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Notes from the Field – Making the Implicit Explicit

The Transition Narrative |

by Micah

Photo by Kent Meister

Working as a part of a shared leadership team has impacted my life in more ways than I had expected. If you have read any of our previous articles on our transition process, you already know that it is a lot of deep work moving from a hierarchical model to one that is non-hierarchical. Figuring out how to share power is kind of a big deal. This type of deep work is transformational, not just in how I show up at work, but in how I show up in life. 

There is a version of working where one shows up at the job, punches in, works, punches out and goes home. There is also the overwork version where one gives all they have, but the job may not give back – fairly extractive. But what if our work environment encouraged our inner transformation? 

The process of figuring out how to share power with my 5 colleagues has undoubtedly changed me for the better. It has been a process of self-discovery, calling for greater vulnerability, clearer communication, and radical trust. These skills aren’t just useful at work. I have been given more and more opportunities to practice these new skills in the rest of my life. One gets better with practice. I have found an increasing ability to accept conflict as opposed to avoiding it. A large part of the process has been in making the implicit explicit. So often things can default to convention simply because of how easy it is to go along with what is implicit. Going along with what is implied doesn’t require speaking up, no conscious communication skills needed. We can just keep quiet accepting that “this is just how it is”.  Decisions in a hierarchical system often work this way.  A boss can “ask” you do something, but the implication is “do it” even if that’s not what’s intended. Not completely unlike how I can say to my kids, “Can you do the dishes?” The work to clarify, communicate consciously, and name what had been previously implied allows everyone to show up differently. This same process is now being integrated throughout my life and I am a better person for it.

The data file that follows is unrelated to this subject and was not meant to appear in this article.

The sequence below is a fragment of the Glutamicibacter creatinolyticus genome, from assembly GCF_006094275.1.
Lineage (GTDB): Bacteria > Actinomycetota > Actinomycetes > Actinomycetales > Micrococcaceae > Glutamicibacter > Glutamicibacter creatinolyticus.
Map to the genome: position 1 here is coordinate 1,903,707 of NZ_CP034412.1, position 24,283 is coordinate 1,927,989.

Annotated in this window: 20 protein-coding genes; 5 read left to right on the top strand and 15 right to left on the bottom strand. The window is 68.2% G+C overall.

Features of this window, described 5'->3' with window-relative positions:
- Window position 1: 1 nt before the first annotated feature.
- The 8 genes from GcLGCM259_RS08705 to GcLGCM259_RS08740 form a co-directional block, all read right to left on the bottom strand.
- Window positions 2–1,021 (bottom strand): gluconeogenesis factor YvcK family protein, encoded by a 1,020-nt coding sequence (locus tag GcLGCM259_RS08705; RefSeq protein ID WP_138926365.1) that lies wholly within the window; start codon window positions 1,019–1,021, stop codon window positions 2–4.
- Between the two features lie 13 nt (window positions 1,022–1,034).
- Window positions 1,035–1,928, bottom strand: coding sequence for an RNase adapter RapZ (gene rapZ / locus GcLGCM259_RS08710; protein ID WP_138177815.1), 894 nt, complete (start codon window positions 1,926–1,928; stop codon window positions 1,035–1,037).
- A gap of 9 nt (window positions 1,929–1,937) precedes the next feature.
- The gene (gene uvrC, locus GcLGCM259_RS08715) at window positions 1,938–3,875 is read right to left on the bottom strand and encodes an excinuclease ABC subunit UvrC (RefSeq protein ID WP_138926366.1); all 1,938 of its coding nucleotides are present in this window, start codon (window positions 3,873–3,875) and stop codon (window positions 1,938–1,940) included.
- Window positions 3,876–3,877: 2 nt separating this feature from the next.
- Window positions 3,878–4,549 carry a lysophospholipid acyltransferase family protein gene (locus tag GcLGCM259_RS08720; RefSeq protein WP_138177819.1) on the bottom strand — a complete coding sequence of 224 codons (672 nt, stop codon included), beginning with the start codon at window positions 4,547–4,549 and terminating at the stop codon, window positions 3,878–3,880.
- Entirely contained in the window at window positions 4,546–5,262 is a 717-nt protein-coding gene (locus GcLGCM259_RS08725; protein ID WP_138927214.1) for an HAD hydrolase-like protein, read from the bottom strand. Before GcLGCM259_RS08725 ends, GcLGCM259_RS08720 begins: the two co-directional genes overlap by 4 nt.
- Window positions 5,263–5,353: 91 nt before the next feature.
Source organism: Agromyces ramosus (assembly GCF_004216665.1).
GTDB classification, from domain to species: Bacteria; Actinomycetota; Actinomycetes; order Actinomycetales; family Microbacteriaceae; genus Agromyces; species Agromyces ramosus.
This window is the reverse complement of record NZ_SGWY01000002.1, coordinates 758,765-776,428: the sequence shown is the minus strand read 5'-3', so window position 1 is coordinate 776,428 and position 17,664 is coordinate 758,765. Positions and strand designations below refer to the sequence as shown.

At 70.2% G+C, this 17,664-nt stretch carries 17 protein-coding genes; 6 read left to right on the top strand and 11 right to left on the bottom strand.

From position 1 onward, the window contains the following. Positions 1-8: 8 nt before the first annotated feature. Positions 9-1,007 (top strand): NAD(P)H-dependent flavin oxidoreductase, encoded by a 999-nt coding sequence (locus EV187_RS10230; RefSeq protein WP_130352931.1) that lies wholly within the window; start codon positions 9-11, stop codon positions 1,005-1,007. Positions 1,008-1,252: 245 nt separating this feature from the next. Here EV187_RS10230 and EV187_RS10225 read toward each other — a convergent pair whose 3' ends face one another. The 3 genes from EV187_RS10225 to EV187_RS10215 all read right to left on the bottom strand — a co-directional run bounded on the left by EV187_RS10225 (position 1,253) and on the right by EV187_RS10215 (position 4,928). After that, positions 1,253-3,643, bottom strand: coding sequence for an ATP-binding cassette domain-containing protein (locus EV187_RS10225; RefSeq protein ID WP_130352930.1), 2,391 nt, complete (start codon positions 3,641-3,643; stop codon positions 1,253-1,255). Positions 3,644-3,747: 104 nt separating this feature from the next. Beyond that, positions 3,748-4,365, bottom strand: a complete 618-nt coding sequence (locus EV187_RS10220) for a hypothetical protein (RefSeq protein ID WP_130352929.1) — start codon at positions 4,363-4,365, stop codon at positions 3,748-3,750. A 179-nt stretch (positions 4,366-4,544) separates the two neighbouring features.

In a shared leadership environment I have been able to explore what my needs are and how to express them. I am learning how to speak openly from these places and allow myself to be supported in ways that I previously did not.

This transition process has been one of care and mindfulness, held with a lot of intention and willingness to look at what lies beneath. I think it would be impossible to engage in this and not have it impact one’s life. There is a regenerative quality to working like this…an acknowledgement of the fact that how we are in one place impacts how we are in another. None of us, regardless of the job, can just punch in and out and leave everything behind. Work isn’t so neatly separated from life. It occupies too many hours in our lives. But maybe work can be regenerative and give back by transforming who we are.